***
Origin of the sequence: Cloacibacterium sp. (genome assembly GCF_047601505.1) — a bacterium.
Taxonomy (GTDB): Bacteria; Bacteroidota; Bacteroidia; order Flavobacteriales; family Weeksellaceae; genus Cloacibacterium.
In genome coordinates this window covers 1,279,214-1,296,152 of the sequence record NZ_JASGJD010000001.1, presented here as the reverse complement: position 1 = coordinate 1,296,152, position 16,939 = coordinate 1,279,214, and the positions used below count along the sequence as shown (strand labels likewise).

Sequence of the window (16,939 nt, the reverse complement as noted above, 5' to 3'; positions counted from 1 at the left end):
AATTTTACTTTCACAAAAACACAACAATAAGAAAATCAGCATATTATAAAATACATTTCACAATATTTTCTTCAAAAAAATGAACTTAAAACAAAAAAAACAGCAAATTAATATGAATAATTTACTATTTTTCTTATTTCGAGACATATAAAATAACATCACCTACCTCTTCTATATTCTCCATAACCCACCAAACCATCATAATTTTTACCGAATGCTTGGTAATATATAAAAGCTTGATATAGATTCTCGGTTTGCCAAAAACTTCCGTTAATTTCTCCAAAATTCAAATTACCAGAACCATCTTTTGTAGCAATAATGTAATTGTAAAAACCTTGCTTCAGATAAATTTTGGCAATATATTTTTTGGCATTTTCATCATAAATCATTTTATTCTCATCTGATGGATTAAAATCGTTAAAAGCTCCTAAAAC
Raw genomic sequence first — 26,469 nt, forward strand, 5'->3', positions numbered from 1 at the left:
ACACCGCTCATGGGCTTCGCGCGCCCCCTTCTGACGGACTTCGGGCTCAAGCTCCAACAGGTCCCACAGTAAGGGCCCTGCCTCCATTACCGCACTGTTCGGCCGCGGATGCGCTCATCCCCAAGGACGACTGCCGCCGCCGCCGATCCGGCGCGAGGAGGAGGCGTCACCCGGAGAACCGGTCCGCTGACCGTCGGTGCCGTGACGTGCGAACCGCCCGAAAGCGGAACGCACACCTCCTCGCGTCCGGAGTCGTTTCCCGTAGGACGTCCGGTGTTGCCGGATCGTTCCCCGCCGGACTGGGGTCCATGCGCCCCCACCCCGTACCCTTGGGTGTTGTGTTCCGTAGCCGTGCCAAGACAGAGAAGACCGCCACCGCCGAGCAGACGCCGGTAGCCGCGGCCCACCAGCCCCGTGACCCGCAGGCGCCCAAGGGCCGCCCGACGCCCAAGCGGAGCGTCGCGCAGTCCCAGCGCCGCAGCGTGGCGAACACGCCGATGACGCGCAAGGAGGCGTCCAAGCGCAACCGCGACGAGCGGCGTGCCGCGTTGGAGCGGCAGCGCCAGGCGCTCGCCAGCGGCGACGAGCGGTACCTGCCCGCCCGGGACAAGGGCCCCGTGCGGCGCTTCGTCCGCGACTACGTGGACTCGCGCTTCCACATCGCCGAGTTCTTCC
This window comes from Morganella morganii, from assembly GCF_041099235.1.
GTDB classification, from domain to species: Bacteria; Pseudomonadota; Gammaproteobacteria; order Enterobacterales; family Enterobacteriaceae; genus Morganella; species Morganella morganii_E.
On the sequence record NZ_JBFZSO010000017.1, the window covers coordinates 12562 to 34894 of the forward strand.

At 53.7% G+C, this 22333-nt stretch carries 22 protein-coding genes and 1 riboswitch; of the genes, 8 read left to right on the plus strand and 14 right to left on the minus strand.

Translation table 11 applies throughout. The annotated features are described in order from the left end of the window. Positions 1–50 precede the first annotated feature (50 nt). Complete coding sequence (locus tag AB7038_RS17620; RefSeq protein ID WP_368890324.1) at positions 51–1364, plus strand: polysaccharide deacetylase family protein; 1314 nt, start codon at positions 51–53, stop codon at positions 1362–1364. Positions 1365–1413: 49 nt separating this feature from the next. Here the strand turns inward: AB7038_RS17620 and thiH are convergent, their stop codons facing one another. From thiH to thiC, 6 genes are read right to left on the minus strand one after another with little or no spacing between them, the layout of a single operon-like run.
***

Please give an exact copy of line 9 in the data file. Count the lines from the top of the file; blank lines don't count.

GTDB classification, from domain to species: Bacteria; Pseudomonadota; Gammaproteobacteria; order Enterobacterales; family Enterobacteriaceae; genus Morganella; species Morganella morganii_E.